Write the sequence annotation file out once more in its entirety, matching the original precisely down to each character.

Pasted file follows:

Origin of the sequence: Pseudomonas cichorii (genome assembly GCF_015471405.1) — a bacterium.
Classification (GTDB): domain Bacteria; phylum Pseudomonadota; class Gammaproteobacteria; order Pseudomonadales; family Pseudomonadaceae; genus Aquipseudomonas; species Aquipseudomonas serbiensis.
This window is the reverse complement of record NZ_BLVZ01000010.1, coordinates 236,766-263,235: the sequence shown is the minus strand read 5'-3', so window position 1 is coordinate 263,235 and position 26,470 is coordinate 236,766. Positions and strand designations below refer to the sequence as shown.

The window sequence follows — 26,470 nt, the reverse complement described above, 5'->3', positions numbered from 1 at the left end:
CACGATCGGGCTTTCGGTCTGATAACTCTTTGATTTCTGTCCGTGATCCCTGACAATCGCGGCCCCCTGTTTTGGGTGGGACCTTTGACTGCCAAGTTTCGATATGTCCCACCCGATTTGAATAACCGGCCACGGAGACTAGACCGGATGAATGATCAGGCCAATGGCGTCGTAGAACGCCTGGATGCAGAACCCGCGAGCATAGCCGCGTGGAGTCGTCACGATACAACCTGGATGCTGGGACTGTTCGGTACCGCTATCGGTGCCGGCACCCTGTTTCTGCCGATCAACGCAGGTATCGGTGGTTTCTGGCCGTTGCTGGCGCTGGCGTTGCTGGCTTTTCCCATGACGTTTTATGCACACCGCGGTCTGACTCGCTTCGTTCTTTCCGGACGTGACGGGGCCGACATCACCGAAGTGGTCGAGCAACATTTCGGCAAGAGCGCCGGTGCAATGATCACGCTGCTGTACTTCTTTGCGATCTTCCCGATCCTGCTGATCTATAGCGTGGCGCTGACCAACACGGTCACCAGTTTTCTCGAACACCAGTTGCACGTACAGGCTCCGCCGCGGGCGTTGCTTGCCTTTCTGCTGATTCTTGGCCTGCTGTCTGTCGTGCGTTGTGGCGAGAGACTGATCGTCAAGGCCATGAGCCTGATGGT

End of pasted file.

Origin of the sequence: Pseudomonas cichorii (genome assembly GCF_015471405.1) — a bacterium.
Classification (GTDB): domain Bacteria; phylum Pseudomonadota; class Gammaproteobacteria; order Pseudomonadales; family Pseudomonadaceae; genus Aquipseudomonas; species Aquipseudomonas serbiensis.
This window is the reverse complement of record NZ_BLVZ01000010.1, coordinates 236,766-263,235: the sequence shown is the minus strand read 5'-3', so window position 1 is coordinate 263,235 and position 26,470 is coordinate 236,766. Positions and strand designations below refer to the sequence as shown.

The window sequence follows — 26,470 nt, the reverse complement described above, 5'->3', positions numbered from 1 at the left end:
CACGATCGGGCTTTCGGTCTGATAACTCTTTGATTTCTGTCCGTGATCCCTGACAATCGCGGCCCCCTGTTTTGGGTGGGACCTTTGACTGCCAAGTTTCGATATGTCCCACCCGATTTGAATAACCGGCCACGGAGACTAGACCGGATGAATGATCAGGCCAATGGCGTCGTAGAACGCCTGGATGCAGAACCCGCGAGCATAGCCGCGTGGAGTCGTCACGATACAACCTGGATGCTGGGACTGTTCGGTACCGCTATCGGTGCCGGCACCCTGTTTCTGCCGATCAACGCAGGTATCGGTGGTTTCTGGCCGTTGCTGGCGCTGGCGTTGCTGGCTTTTCCCATGACGTTTTATGCACACCGCGGTCTGACTCGCTTCGTTCTTTCCGGACGTGACGGGGCCGACATCACCGAAGTGGTCGAGCAACATTTCGGCAAGAGCGCCGGTGCAATGATCACGCTGCTGTACTTCTTTGCGATCTTCCCGATCCTGCTGATCTATAGCGTGGCGCTGACCAACACGGTCACCAGTTTTCTCGAACACCAGTTGCACGTACAGGCTCCGCCGCGGGCGTTGCTTGCCTTTCTGCTGATTCTTGGCCTGCTGTCTGTCGTGCGTTGTGGCGAGAGACTGATCGTCAAGGCCATGAGCCTGATGGT